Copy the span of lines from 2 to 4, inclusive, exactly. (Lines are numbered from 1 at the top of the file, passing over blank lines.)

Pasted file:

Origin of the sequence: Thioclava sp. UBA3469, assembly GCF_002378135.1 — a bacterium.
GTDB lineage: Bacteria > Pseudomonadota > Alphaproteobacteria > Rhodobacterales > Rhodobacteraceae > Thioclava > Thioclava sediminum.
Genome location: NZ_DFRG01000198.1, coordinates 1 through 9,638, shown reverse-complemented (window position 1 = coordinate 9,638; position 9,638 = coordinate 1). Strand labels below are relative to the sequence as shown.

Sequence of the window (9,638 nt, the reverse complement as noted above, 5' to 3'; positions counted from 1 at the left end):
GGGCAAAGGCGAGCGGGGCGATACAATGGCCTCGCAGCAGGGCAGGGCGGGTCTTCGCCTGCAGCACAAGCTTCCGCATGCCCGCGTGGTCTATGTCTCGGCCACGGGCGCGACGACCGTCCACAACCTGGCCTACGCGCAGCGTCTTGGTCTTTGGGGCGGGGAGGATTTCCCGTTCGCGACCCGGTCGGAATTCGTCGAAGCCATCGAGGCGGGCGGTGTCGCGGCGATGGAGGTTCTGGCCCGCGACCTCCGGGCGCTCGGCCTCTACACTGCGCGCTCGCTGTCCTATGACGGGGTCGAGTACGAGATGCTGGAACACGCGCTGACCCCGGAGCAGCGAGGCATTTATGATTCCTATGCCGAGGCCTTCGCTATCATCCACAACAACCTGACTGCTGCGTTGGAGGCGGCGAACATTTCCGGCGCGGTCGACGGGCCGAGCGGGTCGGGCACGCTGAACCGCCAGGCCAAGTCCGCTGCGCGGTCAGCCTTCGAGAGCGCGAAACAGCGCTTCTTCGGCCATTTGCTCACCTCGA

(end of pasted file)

GTDB lineage: Bacteria > Pseudomonadota > Alphaproteobacteria > Rhodobacterales > Rhodobacteraceae > Thioclava > Thioclava sediminum.
Genome location: NZ_DFRG01000198.1, coordinates 1 through 9,638, shown reverse-complemented (window position 1 = coordinate 9,638; position 9,638 = coordinate 1). Strand labels below are relative to the sequence as shown.

Sequence of the window (9,638 nt, the reverse complement as noted above, 5' to 3'; positions counted from 1 at the left end):